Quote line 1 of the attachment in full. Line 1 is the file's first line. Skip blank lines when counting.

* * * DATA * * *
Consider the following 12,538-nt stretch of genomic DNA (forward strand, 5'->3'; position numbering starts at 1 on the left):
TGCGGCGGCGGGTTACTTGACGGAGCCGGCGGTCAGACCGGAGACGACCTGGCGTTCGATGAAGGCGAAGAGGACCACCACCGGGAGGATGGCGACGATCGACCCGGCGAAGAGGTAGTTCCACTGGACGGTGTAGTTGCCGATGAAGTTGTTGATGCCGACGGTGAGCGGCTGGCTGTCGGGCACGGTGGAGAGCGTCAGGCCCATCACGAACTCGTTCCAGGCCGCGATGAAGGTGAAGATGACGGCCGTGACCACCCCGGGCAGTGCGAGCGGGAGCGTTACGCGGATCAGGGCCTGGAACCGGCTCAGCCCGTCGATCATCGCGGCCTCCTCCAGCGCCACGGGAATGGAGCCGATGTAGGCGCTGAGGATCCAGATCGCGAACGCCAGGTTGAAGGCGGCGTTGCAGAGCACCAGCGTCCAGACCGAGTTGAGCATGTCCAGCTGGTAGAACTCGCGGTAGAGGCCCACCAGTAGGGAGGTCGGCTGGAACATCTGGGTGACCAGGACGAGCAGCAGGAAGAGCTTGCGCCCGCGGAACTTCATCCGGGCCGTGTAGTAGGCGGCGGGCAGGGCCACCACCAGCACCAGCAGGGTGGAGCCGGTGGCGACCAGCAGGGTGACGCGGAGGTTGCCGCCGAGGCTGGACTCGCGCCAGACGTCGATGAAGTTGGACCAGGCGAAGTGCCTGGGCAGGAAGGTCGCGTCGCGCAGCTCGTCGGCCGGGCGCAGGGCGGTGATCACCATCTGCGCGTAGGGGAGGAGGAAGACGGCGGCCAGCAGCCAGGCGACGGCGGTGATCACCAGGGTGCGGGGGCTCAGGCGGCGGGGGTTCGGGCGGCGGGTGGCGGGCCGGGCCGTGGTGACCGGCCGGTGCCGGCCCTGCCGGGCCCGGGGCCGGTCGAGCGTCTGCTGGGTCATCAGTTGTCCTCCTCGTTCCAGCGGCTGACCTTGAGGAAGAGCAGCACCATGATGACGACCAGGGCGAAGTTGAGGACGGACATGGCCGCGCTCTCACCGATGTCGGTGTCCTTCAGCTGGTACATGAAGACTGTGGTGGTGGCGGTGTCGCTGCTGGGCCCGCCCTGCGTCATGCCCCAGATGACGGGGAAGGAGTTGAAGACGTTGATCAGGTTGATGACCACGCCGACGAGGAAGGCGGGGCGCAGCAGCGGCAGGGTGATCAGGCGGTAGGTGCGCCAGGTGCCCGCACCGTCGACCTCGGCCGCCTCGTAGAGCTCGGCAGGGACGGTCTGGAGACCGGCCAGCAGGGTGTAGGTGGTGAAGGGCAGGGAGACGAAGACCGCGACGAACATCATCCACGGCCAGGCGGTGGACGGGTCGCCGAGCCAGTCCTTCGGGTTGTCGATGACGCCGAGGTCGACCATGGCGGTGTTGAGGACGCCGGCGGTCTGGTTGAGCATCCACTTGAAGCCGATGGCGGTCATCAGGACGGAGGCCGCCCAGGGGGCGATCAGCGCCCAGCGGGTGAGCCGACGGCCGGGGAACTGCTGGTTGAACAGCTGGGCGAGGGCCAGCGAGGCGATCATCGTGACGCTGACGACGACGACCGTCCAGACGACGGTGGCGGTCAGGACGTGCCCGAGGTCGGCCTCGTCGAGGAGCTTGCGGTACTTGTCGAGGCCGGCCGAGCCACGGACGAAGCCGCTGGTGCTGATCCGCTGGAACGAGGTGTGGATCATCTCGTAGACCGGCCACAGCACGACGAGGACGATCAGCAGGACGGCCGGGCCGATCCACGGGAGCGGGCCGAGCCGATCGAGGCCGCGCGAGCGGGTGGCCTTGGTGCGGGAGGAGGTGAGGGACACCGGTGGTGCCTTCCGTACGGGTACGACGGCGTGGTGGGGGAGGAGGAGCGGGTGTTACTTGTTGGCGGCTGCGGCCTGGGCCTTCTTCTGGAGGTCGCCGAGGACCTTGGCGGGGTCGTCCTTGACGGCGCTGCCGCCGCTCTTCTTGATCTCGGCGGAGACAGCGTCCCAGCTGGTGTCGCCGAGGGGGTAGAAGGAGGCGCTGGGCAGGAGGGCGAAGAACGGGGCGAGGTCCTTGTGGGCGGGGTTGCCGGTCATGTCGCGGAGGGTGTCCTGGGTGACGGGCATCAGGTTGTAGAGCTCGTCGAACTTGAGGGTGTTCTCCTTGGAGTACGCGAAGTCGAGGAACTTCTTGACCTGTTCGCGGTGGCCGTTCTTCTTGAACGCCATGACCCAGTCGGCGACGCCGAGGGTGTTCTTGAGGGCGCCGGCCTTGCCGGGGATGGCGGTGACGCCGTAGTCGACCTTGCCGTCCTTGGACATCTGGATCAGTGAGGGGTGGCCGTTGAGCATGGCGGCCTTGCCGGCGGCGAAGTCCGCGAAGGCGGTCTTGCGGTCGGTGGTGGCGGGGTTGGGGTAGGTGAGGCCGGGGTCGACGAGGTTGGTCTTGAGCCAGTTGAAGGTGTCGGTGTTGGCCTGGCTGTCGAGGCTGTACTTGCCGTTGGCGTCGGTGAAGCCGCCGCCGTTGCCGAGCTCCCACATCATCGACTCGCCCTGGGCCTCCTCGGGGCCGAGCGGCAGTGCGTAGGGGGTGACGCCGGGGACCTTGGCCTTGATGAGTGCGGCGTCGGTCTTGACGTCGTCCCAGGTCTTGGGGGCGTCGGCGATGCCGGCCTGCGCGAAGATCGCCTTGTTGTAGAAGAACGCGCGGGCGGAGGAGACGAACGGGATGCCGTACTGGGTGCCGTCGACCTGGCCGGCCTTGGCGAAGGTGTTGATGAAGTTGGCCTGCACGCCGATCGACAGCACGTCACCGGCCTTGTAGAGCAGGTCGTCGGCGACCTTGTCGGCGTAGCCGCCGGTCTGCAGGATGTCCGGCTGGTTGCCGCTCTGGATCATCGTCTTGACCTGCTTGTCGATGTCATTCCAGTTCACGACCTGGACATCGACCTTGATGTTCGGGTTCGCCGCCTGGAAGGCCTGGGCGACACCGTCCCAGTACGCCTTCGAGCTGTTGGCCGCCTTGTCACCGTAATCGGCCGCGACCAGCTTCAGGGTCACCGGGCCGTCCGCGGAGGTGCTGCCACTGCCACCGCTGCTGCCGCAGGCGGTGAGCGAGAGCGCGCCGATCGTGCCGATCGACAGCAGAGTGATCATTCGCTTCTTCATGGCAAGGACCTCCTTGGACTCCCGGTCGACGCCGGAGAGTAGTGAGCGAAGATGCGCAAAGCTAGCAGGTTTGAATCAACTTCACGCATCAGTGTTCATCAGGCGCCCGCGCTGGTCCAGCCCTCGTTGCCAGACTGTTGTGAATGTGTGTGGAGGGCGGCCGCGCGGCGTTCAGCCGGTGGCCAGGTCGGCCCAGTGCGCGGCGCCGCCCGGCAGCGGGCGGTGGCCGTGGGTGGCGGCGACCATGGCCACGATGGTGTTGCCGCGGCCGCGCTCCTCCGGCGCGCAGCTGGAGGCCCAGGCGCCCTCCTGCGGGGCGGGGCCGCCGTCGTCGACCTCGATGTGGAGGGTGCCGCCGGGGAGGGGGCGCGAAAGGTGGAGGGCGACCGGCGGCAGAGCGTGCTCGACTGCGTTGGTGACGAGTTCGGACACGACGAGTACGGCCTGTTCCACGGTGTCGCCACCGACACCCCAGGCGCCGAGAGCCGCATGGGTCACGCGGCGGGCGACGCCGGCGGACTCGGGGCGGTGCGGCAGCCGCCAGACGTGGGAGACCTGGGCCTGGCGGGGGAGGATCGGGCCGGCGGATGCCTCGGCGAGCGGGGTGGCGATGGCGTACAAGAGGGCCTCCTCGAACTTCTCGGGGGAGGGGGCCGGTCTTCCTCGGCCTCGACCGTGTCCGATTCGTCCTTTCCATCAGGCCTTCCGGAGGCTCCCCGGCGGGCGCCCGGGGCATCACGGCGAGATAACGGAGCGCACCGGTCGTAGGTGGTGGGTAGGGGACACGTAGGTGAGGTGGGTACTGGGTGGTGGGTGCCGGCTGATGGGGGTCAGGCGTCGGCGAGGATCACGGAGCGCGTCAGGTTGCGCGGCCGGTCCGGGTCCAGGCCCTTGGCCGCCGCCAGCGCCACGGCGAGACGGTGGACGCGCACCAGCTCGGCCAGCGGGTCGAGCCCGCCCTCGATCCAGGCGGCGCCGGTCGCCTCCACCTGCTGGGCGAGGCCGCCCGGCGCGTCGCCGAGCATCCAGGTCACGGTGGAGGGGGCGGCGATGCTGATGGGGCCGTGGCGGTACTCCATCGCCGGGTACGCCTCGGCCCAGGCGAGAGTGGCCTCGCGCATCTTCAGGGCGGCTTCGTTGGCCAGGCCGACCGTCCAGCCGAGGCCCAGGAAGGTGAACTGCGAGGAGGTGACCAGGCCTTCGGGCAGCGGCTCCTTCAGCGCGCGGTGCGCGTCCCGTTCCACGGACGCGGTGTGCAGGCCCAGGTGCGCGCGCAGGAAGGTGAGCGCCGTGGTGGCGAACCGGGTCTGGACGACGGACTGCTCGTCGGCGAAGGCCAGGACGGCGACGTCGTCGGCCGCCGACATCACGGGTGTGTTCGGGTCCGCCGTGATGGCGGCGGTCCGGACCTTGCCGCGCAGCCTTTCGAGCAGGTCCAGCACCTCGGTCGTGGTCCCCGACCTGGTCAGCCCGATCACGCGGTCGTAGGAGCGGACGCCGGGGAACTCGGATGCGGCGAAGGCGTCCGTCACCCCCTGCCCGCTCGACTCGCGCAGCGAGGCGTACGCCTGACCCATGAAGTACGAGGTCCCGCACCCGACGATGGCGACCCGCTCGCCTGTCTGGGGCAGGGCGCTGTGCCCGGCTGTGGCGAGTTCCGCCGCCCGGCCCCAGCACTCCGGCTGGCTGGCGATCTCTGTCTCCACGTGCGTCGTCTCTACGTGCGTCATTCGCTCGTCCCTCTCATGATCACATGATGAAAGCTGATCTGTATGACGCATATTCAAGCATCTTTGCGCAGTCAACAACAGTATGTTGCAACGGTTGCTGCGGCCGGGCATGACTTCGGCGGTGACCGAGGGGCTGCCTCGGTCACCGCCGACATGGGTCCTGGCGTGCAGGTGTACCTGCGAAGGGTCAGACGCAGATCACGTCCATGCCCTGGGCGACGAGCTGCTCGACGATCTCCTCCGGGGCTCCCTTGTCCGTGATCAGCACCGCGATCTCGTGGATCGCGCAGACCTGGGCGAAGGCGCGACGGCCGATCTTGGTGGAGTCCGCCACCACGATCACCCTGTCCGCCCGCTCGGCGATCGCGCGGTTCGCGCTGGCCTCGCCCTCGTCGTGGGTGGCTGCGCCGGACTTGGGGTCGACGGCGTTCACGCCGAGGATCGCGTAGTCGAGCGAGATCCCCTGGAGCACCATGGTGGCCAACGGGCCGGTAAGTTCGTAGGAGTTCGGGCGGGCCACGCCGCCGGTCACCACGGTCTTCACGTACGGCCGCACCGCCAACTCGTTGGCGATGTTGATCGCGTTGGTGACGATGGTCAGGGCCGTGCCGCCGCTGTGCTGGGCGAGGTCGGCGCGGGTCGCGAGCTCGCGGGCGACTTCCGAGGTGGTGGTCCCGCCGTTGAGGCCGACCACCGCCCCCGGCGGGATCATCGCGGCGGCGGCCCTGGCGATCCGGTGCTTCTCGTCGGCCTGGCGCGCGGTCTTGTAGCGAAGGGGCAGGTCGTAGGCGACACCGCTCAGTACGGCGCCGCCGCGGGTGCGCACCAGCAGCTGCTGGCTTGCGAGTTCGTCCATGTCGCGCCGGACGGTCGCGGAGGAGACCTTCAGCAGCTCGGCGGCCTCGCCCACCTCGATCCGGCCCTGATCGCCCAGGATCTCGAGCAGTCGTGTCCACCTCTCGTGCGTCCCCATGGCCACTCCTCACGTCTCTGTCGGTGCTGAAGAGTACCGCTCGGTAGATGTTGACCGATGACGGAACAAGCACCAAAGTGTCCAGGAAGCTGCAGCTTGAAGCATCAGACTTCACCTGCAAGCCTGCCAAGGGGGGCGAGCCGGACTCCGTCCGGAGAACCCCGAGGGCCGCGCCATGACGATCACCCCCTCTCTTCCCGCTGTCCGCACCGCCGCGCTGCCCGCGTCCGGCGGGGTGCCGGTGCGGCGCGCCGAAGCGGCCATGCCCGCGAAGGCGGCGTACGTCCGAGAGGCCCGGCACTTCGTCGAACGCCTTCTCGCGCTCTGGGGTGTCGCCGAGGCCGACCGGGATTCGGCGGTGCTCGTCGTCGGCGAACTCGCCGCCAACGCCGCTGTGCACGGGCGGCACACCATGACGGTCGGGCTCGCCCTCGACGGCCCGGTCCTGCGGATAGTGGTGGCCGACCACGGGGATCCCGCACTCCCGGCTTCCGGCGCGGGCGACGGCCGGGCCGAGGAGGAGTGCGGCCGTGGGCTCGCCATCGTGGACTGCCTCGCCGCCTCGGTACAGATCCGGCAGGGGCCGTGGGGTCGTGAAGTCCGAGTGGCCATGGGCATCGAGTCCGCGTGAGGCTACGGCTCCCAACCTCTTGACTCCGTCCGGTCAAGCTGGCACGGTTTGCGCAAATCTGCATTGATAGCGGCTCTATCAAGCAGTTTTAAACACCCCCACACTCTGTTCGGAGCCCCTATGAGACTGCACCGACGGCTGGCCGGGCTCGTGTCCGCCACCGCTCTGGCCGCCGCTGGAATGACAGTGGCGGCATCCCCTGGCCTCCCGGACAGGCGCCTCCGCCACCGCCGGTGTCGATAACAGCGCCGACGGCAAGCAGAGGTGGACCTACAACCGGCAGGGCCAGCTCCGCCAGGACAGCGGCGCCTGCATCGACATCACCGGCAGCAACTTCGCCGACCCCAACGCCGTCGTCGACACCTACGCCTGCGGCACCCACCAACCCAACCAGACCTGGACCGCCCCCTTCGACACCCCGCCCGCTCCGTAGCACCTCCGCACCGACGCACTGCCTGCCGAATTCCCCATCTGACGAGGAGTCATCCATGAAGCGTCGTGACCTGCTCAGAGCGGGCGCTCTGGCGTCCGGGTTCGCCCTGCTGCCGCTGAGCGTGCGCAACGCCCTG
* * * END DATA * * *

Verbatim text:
Consider the following 12,538-nt stretch of genomic DNA (forward strand, 5'->3'; position numbering starts at 1 on the left):